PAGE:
Gearing Up for Camp: A Primer for Parents of Children with Disabilities
by Margarita Solis, MSSA
There are hundreds of residential programs within the United States that provide opportunities for children of all ability levels to participate in a scope of outdoor and creative recreational, camp, and adventure activities. Choosing the best camp for your child to attend should be a serious endeavor and choosing a camp for a child with a disability should not be any different if the perspective is choosing the camp that will offer the greatest opportunities and will keep your child safe. This is not always an easy task, however there are many resources to support you this process.
The following illustrations are a culmination of real experiences and real examples. It illustrates the parent perspective, the process and experiences of a parent sending a child to camp.
Opening day of camp…the drive!
Have you got that Spirit…yeah man! That camp Spirit…yeah man…are words sung to a melody as we approach the camp welcome shelter. The parking lot is filled with accessible vans similar to ours. Staff neatly dressed in their cool blue camp t-shirts come to greet us and to help us navigate through opening day.
The Cabin Experience
Suitcases are being unpacked and a bunk has been selected. Cabins are accessible, clean and spacey for my daughter's new electric wheelchair. Bathrooms are supported with assistive devices as the counselors give us and the other families a grand tour. As I look back at my daughter, she has already made connections with her cabin mate. A feeling of great relief runs through me. I take some time to sit down with the counselors to go over the 10-page application with the five additional pages I added. We discussed unique ways to support my daughter both in describing her beautiful personality to demonstrating the best ways to support her physically, that is, how to transfer, charge her wheelchair, and ways to support her throughout her stay. I am impressed with the knowledge of the counselors. They seem to ask very solid questions based on my written notes on the application. I remember their names and asked them to ensure that my daughter sends a letter or two (or three or four) home while she is here. They assure me they will. We are unpacked…. time for the health center visit. As I leave the cabin I notice there are five staff and eight campers in a cabin almost a 1:2 ratio…good!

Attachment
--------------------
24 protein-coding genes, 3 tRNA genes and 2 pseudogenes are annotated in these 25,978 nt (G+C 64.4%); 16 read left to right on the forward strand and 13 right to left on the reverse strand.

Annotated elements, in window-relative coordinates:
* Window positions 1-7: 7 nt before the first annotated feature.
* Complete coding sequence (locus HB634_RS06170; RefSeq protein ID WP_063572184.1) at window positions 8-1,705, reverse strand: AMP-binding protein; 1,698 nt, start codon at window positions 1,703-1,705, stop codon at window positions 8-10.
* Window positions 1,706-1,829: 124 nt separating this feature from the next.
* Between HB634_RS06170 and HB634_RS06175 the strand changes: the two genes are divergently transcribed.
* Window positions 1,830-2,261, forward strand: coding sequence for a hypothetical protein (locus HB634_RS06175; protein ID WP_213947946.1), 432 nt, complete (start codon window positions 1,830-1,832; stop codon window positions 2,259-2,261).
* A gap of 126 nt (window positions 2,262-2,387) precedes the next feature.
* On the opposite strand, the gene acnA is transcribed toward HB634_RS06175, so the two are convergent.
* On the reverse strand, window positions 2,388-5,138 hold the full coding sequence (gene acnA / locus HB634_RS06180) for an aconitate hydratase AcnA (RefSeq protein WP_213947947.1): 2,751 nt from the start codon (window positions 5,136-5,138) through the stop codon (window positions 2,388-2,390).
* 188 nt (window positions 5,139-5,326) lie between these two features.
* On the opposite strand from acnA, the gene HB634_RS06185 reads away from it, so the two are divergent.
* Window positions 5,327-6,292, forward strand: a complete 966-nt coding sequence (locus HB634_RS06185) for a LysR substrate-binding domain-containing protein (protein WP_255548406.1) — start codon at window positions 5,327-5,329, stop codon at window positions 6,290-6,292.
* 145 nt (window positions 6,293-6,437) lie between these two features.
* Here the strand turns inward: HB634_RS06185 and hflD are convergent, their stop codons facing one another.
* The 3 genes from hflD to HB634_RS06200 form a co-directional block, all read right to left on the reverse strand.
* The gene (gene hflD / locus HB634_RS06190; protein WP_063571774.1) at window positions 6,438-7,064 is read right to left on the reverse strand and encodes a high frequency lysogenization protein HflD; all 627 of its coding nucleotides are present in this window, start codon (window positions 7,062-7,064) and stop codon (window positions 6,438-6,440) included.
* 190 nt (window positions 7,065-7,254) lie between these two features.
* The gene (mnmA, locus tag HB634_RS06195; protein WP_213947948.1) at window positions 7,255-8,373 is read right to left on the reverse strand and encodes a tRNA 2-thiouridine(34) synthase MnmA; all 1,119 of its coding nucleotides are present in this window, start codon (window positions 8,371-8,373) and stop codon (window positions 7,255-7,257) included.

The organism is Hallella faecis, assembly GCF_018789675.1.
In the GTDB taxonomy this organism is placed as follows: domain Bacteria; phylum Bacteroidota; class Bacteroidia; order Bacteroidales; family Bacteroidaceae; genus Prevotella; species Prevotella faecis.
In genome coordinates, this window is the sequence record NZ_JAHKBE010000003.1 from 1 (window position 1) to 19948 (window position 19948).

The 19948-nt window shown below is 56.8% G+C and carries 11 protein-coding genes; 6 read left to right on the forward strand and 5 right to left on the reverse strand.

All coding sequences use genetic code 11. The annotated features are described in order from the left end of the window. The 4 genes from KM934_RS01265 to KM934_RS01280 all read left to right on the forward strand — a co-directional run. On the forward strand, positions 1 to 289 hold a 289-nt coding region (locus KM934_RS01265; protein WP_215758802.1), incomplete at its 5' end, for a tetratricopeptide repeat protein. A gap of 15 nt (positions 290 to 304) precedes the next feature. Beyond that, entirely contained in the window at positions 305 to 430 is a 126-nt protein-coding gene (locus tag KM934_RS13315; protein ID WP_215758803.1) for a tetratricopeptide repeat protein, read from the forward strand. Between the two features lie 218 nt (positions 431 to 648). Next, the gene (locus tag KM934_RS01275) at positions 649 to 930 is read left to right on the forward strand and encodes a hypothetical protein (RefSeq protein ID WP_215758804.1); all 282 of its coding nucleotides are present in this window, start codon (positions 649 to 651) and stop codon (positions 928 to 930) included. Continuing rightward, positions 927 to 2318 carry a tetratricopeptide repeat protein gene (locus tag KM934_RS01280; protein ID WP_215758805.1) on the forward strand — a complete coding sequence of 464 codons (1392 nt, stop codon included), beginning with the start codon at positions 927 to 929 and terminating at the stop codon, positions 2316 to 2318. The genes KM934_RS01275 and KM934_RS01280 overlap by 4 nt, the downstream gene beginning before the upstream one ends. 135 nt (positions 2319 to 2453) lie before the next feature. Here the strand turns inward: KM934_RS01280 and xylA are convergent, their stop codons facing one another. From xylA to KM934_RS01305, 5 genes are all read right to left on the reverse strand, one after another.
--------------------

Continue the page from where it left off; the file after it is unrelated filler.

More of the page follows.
The Health Center
Two days later…
A letter comes from camp:
Today it is raining and so we are in the cabin writing letters, coloring, and making friendship bracelets. I am giving mine to my counselor Sarah because she is really nice. I went swimming today in the pool, they put me in an inner tube and played relay games in the pool. Sarah helped me get in the pool and stayed with me the whole time. We also went horseback riding. Mom, I want to do this when I get home…the horses are so cool! We got to brush the horses, take care of them, and then we got to ride them. My horse was named Casper. I was scared at first but Sarah helped me get on. The food here is good mom but they don't let us have candy in the cabins but we are having a cabin slumber party tonight and I hear there will be birthday cake for Mary. Her bunk is next to mine. Mary and I shared the bow we used for bow and arrows (archery). I think Mary likes Joe who is in Beech cabin